Legal Aid Clinics on Campus, Filling Gaps in Student Access
by S.C. Taulbee
The Portland Community College (PCC) Paralegal department has multiple upcoming events designed to serve the community by reducing barriers to equitable access to legal services. The events are free and open to the public, but some preparation may be required for participation.
February 22nd at Rock Creek campus, the Paralegal program and the DREAMer’s Resource Center host the DACA renewal clinic from 10am-4pm. With the Supreme Court set to make a final ruling this year about the status of DACA, the clinic, with volunteer law professionals there to help, will provide services to help update and renew DACA applications.
On February 24th, from 2-5pm at PCC Cascade, Terrell Hall, room 112, the PCC Paralegal department, in conjunction with Metropolitan Public Defender Community Law, is hosting a free expungement clinic where participants can receive help having past records expunged. This event is on a first-come-first-served basis.
March 11th is the program’s first-ever event called the Name and Gender Marker Clinic. Students are offered legal assistance in altering their state IDs and birth certificates, and other official documentation to accurately reflect their name changes and gender identity.
March 13th, 2020 will be the third Legal Services Day hosted by the PCC Paralegal department. Leni Tupper, Co-Chair of the Paralegal program, volunteered at the Rosewood Initiative–a low-income housing authority–where they had sponsored a similar event, Tupper saw a resource that could be offered to the North Portland community as well. With the help of her colleague, Paralegal Program Specialist, Diana Blake, they brought the program to PCC for the inaugural event in March 2019. The event was a success, and in September they held another Legal Services Day, helping community members have more than $380,000 in legal fees waived. Tupper describes the mood at these events as “celebratory.” At September’s event, organizers crafted a charity-style thermometer to track the amount of money recipients of the legal services were saving and having forgiven.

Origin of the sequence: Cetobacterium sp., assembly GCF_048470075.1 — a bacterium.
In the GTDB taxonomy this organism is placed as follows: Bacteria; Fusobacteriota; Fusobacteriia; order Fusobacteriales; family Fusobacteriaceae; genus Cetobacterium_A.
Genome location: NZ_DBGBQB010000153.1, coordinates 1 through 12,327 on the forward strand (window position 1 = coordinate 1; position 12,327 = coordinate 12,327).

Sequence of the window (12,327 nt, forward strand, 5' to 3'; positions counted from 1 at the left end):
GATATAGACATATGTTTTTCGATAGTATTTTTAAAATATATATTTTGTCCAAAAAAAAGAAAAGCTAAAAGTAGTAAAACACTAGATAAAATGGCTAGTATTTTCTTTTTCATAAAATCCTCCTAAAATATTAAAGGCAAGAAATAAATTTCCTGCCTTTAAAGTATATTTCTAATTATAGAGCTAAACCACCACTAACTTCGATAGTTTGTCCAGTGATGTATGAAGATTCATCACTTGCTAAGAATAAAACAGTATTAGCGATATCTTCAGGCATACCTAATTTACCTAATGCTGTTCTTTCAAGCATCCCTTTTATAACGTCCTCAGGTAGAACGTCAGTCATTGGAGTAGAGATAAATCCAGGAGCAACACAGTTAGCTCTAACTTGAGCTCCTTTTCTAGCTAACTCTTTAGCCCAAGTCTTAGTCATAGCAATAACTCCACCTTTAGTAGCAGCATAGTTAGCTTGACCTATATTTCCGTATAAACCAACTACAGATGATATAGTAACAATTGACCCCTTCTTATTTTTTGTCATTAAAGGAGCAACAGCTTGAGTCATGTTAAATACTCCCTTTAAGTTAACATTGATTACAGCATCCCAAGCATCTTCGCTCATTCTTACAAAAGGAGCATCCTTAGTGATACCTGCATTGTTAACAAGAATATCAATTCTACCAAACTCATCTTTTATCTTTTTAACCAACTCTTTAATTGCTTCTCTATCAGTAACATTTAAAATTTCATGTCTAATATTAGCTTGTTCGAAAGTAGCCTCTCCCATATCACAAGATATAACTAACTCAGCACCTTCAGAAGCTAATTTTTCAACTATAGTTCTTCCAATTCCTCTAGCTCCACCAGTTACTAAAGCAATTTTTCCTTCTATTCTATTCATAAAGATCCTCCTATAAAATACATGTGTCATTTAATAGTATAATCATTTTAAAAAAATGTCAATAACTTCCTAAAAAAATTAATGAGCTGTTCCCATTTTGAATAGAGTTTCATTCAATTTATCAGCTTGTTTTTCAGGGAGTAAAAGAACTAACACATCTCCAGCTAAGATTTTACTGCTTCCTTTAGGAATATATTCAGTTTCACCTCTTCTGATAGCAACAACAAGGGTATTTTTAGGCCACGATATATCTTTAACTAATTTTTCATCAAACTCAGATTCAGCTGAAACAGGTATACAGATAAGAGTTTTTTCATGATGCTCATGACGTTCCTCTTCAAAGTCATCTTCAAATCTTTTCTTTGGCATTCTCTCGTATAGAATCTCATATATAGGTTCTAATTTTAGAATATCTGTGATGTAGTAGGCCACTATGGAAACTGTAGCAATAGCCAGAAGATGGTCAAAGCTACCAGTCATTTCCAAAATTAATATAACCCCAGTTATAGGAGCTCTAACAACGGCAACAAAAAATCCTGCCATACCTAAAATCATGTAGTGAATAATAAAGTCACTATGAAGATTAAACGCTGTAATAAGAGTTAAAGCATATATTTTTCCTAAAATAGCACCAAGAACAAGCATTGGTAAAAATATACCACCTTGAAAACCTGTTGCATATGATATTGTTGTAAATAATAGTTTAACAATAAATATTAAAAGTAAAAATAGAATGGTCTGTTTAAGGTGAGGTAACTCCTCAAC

“You shouldn’t have to be superhuman to overcome barriers to access,” Tupper says of the events. She began as a volunteer at a Legal Services day at the Rosewood Initiative in East Portland, and recognized a need for a similar event in her community. She and the rest of the event’s staff are passionate about spreading the word about the services they are providing to those who would go without otherwise. “We put the community in community college,” Tupper says.
Students may learn more information about participating in or volunteering for these events by emailing Leni Tupper at firstname.lastname@example.org.